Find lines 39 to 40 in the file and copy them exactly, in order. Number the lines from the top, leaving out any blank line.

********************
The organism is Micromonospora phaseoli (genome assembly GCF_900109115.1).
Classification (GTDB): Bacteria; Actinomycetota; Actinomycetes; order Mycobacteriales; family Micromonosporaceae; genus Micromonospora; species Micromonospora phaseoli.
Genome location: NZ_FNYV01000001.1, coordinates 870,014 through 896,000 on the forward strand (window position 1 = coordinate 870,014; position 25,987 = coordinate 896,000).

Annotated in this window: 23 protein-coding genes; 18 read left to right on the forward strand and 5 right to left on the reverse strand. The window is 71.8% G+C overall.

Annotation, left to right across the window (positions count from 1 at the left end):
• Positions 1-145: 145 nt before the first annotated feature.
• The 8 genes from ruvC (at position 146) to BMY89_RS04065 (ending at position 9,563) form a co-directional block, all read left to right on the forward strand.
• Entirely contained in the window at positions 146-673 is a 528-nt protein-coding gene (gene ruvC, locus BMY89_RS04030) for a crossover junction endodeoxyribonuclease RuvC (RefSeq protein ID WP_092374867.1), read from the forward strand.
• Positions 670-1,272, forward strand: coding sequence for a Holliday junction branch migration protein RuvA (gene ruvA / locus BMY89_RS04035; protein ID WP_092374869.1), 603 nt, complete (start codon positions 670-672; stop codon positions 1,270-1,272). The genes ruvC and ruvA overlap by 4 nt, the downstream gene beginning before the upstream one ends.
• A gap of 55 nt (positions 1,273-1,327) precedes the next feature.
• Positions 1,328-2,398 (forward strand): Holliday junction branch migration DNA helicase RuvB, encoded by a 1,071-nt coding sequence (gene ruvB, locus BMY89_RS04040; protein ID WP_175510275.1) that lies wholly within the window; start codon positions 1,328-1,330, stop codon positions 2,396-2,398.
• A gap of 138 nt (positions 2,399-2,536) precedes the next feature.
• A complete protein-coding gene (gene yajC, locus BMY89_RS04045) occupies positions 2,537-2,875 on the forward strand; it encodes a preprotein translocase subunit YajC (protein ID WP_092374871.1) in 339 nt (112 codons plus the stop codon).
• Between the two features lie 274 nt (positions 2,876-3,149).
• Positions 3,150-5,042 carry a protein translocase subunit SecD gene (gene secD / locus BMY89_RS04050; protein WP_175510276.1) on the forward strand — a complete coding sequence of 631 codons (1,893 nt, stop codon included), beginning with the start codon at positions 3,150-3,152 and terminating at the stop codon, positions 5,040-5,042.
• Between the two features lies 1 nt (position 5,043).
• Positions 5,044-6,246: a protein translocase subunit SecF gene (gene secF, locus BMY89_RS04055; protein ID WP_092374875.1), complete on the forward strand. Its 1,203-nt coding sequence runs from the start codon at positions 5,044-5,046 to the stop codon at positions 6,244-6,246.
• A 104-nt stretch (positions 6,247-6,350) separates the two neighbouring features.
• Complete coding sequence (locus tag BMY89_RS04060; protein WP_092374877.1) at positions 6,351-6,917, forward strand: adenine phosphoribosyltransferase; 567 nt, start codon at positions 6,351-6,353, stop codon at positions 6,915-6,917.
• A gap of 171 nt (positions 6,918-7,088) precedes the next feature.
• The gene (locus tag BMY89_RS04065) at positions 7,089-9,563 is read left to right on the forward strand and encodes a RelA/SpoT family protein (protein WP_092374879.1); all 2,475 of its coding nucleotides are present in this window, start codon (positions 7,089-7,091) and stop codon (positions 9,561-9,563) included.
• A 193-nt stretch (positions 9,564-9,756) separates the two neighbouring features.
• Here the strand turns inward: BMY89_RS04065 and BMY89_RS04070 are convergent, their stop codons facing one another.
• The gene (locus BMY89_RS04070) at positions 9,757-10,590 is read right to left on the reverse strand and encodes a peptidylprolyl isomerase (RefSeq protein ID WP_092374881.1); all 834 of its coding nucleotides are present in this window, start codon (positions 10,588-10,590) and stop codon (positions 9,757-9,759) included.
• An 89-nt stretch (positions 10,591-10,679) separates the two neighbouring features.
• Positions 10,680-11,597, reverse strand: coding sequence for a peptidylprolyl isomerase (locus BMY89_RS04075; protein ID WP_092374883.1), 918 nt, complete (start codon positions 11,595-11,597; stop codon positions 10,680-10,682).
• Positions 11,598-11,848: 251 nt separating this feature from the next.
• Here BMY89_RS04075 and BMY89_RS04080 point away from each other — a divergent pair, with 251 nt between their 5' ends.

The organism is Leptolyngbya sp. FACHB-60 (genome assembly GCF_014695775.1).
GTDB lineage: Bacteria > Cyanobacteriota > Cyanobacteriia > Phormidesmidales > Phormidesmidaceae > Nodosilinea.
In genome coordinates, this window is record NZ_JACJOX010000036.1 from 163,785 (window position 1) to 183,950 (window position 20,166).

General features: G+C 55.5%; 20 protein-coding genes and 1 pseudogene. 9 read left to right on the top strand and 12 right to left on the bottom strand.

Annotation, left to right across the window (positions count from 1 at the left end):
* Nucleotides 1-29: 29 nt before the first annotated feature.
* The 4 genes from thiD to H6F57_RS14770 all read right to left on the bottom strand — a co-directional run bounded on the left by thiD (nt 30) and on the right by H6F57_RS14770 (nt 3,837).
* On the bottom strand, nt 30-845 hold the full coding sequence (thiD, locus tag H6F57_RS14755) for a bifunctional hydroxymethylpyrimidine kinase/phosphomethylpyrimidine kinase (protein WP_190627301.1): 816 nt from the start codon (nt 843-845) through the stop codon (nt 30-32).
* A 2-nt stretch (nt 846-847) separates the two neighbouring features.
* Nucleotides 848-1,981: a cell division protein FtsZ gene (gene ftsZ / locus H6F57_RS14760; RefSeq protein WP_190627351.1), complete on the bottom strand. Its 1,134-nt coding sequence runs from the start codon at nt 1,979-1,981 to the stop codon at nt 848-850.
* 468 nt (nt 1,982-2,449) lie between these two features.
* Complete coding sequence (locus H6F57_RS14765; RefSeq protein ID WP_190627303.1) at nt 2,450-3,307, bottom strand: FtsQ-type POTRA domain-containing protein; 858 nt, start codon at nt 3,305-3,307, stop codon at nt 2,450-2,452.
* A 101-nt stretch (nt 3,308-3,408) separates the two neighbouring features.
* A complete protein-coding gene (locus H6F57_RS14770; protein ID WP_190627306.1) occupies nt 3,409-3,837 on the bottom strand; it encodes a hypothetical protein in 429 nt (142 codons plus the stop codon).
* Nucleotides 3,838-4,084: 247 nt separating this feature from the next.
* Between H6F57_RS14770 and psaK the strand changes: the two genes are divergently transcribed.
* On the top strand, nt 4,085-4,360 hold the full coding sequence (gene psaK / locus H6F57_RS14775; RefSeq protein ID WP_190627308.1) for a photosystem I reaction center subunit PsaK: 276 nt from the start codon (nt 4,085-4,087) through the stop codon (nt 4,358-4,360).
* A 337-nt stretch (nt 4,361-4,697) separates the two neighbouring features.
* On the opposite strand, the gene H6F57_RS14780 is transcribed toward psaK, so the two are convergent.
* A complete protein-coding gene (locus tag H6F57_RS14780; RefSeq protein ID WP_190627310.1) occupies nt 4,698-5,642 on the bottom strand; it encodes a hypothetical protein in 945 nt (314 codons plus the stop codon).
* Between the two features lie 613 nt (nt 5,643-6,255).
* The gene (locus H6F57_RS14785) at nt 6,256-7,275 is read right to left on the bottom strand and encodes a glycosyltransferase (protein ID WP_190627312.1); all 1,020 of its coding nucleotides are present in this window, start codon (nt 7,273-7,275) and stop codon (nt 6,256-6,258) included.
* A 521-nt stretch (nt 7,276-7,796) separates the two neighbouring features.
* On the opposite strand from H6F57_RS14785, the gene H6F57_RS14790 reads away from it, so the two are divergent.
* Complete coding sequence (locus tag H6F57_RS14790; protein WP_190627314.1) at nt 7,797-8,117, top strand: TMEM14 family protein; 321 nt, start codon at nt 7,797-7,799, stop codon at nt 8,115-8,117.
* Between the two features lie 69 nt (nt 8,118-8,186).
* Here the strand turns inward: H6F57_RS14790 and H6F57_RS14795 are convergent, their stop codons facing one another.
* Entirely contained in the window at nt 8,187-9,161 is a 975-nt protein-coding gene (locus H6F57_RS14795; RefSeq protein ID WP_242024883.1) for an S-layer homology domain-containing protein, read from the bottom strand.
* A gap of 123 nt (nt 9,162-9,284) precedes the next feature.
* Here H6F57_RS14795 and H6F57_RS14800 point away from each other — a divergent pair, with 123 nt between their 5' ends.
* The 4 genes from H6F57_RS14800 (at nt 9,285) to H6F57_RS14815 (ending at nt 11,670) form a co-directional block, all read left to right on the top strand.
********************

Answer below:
* 468 nt (nt 1,982-2,449) lie between these two features.
* Complete coding sequence (locus H6F57_RS14765; RefSeq protein ID WP_190627303.1) at nt 2,450-3,307, bottom strand: FtsQ-type POTRA domain-containing protein; 858 nt, start codon at nt 3,305-3,307, stop codon at nt 2,450-2,452.